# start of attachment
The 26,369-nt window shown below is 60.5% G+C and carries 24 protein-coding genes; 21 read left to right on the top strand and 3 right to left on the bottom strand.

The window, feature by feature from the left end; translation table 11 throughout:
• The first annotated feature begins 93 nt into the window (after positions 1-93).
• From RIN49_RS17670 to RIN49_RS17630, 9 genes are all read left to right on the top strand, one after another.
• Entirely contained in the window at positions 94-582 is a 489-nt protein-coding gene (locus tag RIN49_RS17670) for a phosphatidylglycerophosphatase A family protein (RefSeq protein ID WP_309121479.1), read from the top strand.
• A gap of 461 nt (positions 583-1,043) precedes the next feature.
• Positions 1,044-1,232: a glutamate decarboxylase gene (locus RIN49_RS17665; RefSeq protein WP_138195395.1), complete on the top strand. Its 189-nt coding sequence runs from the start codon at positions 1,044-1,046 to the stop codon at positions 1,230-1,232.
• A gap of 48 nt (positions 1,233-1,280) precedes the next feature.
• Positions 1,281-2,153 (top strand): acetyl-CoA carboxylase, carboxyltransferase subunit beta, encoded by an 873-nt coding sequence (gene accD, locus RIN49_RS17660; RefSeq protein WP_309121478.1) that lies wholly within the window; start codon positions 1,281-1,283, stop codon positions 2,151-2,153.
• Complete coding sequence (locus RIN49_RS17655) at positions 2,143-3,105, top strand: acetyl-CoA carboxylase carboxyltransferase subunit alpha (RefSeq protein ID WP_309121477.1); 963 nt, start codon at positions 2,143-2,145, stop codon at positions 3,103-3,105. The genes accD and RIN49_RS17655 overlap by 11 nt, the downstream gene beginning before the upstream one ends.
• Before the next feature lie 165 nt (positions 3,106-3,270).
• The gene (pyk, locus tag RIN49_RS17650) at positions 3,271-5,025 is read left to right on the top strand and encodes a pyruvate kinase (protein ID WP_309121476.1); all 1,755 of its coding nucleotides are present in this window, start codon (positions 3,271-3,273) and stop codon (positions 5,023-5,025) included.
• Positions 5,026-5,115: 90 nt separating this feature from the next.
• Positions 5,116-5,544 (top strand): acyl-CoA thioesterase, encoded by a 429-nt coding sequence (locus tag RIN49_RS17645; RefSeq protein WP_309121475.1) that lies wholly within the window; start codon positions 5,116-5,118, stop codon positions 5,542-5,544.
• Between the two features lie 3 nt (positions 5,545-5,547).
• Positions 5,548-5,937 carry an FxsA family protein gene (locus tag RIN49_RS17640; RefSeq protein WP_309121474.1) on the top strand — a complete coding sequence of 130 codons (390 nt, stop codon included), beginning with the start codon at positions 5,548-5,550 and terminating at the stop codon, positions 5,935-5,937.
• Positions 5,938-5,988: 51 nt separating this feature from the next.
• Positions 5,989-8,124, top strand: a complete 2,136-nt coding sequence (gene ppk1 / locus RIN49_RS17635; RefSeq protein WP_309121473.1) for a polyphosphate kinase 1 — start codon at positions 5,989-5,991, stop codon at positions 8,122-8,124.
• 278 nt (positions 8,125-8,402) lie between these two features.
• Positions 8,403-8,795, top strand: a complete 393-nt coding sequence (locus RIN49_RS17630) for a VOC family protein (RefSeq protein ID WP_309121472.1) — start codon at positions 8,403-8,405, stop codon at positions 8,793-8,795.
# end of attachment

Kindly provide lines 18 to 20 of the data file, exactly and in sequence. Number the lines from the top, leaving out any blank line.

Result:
• Positions 5,989-8,124, top strand: a complete 2,136-nt coding sequence (gene ppk1 / locus RIN49_RS17635; RefSeq protein WP_309121473.1) for a polyphosphate kinase 1 — start codon at positions 5,989-5,991, stop codon at positions 8,122-8,124.
• 278 nt (positions 8,125-8,402) lie between these two features.
• Positions 8,403-8,795, top strand: a complete 393-nt coding sequence (locus RIN49_RS17630) for a VOC family protein (RefSeq protein ID WP_309121472.1) — start codon at positions 8,403-8,405, stop codon at positions 8,793-8,795.